Why indeed. Donnie Pfaster was still out there and he'd kill again, no doubt about it, if they didn't catch him first. But he'd get caught. There were alerts placed now on every piece of I.D. in Reverend Orison's wallet. The Show-Me, the debit card. The second that Pfaster tried to swipe them to buy food, gas, or use public transportation, the local cops would be tracking the bastard. Catching fugitives from justice was not a job for Fringe agents, according to the bureaucrats. "Let the Marshals do their job so that you can do yours," was Skinner's position.

Mulder felt exhausted. His job was hard and it was only going to get harder. He thought back to the massive event in Madison Square Garden. As luck would have it, he'd been there, up in the nosebleed seats, watching the Knicks play the Sixers when the Amber alarm had sounded. The Garden was jam-packed with tourists and out-of-towners. It had been chaos. He'd organized his own section, gotten them out the back way and gone back into the arena to try to evacuate more people to safety before the containment people arrived. It was Manhatan Fringe Division, so he hadn't had much time. Those guys didn't mess around, and given what they saw every day, Mulder conceded their approach saved lives. One of their Fringe agents had recognized him and pulled him to safety before they released the gas that sealed the breach and trapped those unfortunates who didn't make it out in time.

That would have been the last of it but the agent-in-charge had filed a report, which while commending Mulder for getting hundreds of people to safety, had also hinted strongly that he had attempted to interfere with the initiation of the Amber protocol.

Skinner had been pissed. He'd questioned Mulder's judgment, his professionalism and his commitment to duty. He'd threatened to pull Mulder off Fringe and stick him in a desk job. In the end, there was a reprimand from Skinner in his official file and a letter of commendation from the mayor of New York in his trash folder. He'd put his basketball away up in his closet as soon he walked into his apartment.

There had been no more vortexes or Scully-sightings reported in Marion, Harrisburg, or anywhere in the vicinity since Pfaster had gone on the run. The last non-stop back to DC left O'Hare Union Station at midnight. It was a little after seven, long past dinnertime and getting colder by the minute now that the sun was gone. If they left now, they might make it in time. He'd miss out on some sleep in exchange for spending part of the night in his own bed. Maybe in the morning, he'd call Scully, like he'd promised her he would. "Let's head back, Charlie. I'll tell you about it on the way."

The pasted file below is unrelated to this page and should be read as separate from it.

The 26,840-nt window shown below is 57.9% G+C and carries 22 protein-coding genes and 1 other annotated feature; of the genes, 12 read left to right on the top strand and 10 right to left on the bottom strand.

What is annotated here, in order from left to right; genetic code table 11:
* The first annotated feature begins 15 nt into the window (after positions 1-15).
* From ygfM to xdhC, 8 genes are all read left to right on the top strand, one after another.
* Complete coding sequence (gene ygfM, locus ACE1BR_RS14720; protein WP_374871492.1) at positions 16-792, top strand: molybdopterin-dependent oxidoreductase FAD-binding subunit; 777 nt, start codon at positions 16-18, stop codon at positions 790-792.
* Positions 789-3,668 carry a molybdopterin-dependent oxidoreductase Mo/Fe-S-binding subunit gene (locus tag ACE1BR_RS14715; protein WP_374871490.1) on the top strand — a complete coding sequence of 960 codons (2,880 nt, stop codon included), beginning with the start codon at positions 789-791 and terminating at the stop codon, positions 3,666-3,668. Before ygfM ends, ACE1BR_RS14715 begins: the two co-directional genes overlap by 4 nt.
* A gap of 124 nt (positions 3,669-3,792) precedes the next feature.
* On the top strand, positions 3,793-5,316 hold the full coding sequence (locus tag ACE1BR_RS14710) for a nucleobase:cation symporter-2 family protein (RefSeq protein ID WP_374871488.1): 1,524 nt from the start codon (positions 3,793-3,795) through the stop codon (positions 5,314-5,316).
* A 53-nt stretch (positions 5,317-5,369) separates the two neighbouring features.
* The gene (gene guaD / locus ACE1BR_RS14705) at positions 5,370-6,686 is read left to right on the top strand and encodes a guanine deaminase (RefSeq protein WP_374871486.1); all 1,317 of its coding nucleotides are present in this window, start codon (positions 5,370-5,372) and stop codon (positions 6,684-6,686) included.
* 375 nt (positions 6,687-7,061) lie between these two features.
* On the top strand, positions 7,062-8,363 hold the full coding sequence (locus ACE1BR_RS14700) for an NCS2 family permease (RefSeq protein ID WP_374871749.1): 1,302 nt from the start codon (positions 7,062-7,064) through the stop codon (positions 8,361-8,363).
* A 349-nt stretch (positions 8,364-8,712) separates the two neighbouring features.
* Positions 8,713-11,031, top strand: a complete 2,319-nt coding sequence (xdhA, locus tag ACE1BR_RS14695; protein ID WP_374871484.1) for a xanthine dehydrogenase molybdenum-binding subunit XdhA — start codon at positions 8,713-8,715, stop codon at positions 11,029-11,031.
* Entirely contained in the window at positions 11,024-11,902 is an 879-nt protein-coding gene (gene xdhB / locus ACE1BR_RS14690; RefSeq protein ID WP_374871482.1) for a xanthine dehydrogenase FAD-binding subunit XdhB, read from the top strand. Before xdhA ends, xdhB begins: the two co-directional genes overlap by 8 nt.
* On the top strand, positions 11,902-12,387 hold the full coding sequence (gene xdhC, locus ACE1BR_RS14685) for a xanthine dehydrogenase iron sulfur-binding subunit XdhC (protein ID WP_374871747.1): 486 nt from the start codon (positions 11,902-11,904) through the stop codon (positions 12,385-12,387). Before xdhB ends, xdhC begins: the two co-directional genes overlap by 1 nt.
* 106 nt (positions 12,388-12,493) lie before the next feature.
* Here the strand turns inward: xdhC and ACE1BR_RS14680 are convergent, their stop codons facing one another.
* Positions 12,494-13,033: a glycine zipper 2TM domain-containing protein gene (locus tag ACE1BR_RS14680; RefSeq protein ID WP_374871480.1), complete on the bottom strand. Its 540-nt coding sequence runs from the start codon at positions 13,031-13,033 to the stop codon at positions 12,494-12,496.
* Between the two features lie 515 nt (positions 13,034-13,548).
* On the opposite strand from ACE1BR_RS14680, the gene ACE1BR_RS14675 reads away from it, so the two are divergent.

They'd made the last bullet train, though just barely. He'd dozed during most of the journey back to DC, transferred to the Metro in time to miss the earliest commuters, then walked the rest of way home rather than try to catch a cab during morning rush hour. He left a message for Skinner, and after calling and hanging up twice, left one for Scully at her office. He promised himself he'd call her at home when he woke up. He didn't want to sleep all day; if he did, he would never get to sleep that night, so he set an alarm for noon.

He slept restlessly, dreaming about the Amber victims, dreams triggered no doubt by the previous day's events. He knew what he suffered from. It was a form of survivor's guilt, though knowing made little difference. He woke before the alarm went off and wandered sleepily into the bathroom to take a piss and brush his teeth. He was one minute into his two minute sonic brushing regimen when he heard his old-fashioned clock radio go off in the bedroom. He kept brushing while he went to shut it off.